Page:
What is it about an old photograph that stirs the imagination? In a single image, the distilled memories of the past can transport us to a time long forgotten. Currently on exhibit at the Henry Art Gallery, “Shadows of a Fleeting World: Pictorial Photography and the Seattle Camera Club” takes us to early 20th century Seattle in a time when photography was internationally developing as a respected art form.
Founded in 1924 by Japanese immigrants in the Pacific Northwest, The Seattle Camera Club (SCC) sponsored exhibitions and published a monthly journal, Notan, in which both amateur and professional photographers could share their work. The SCC also recruited non-Japanese members and a number of women, providing an environment that fostered creativity and encouraged the individual development of each photographer.
In an age of digital photography, it is easy to forget that these photos were taken on film and developed in a darkroom. The subtle, monochrome images were carefully crafted each step of the way, in a process that is a dying art in itself. Due to the effort involved in every single photograph, there is a certain reverence deserved for the methods of the time.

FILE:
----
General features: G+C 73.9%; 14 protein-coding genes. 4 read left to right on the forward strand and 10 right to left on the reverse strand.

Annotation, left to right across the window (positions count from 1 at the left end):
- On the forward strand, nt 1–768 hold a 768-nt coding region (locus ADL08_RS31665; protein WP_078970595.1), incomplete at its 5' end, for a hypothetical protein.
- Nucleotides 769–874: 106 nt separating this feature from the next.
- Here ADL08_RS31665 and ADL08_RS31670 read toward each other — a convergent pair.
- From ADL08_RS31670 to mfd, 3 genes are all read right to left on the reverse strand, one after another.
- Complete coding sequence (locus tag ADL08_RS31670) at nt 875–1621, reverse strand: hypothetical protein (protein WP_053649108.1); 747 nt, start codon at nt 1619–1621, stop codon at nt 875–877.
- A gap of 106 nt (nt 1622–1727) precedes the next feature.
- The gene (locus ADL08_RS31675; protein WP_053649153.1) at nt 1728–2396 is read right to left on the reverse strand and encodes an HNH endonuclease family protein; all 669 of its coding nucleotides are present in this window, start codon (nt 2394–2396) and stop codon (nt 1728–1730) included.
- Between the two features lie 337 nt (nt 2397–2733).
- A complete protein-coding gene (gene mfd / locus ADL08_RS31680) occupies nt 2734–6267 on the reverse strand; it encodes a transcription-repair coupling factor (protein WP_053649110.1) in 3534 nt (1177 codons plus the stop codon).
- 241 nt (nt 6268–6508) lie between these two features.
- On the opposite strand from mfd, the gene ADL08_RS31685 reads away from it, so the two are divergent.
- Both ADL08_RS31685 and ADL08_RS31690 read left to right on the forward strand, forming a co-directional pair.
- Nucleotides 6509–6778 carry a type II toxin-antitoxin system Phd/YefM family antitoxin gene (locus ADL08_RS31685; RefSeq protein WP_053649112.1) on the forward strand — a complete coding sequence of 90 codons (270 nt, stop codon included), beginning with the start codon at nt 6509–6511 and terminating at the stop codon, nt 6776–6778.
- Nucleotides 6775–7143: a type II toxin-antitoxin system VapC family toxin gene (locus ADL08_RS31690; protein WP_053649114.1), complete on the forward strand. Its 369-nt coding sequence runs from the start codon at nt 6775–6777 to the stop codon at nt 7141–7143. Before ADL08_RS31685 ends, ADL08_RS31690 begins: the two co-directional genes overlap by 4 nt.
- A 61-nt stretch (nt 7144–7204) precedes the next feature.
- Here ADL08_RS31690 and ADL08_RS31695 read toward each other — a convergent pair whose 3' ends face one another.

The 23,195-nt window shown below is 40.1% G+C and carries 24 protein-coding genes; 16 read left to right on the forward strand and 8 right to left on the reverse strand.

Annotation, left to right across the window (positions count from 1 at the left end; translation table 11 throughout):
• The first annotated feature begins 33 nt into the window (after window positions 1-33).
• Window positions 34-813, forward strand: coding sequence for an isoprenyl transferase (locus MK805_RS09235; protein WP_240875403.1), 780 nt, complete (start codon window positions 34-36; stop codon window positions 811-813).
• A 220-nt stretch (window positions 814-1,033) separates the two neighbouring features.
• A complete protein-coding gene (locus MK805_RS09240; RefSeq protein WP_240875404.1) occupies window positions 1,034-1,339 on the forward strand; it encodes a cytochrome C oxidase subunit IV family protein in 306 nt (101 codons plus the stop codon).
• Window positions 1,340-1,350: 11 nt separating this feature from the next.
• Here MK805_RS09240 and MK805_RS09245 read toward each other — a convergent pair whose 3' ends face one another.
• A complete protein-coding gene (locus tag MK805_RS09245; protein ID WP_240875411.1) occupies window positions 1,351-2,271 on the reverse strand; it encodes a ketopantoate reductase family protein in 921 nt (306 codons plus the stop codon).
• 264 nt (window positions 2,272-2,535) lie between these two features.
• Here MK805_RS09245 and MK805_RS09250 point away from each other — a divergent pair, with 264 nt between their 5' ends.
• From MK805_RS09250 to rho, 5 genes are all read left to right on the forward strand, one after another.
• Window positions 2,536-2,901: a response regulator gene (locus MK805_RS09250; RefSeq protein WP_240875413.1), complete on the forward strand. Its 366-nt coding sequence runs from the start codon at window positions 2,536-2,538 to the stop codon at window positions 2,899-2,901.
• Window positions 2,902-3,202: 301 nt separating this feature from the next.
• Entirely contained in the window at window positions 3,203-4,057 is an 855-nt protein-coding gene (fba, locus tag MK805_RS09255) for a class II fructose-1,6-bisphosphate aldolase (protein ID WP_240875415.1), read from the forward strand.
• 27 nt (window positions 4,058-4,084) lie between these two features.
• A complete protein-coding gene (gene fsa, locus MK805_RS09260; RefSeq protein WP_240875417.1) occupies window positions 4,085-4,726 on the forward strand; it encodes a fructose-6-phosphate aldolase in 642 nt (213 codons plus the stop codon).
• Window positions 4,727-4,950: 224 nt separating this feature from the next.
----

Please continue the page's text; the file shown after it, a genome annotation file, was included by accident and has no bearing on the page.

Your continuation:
In “Judging a Print”, by Ella McBride, we get a glance into a darkroom where images slowly emerged in the hands of these artists. One man examines a newly developed photograph, while another leans in for a look. The viewer can feel the excitement of seeing a photograph come to completion.
Featured prominently in this exhibition is the work of SCC member Dr. Kyo Koike who said, “I think pictorial photography should not be an imitation of paintings, but it should contain a feeling similar to that of poems.” He expressed the sentiment of wanting to combine the western invention of photography with Japanese artistic traditions. A distinctly Japanese aesthetic is apparent in the many landscape photographs featured, as well as in the photos depicting flowers or other elements of nature.
One particularly stunning photograph by Kusutora Matsuki, entitled “Sunlight in the Morning”, features a lone figure carrying a bucket through an alleyway in old Seattle with the morning light streaming down and casting a shadow behind him. The brick buildings with their old fire escapes evoke a romanticized feeling of an idealized past, long since replaced by our modern world.
To anyone interested in appreciating or taking pictures, “Shadows of a Fleeting World” provides a look at the beginnings of photography as a popular art form. It is through these beautiful images that we are able to view the Seattle of long ago through the eyes of those who lived it.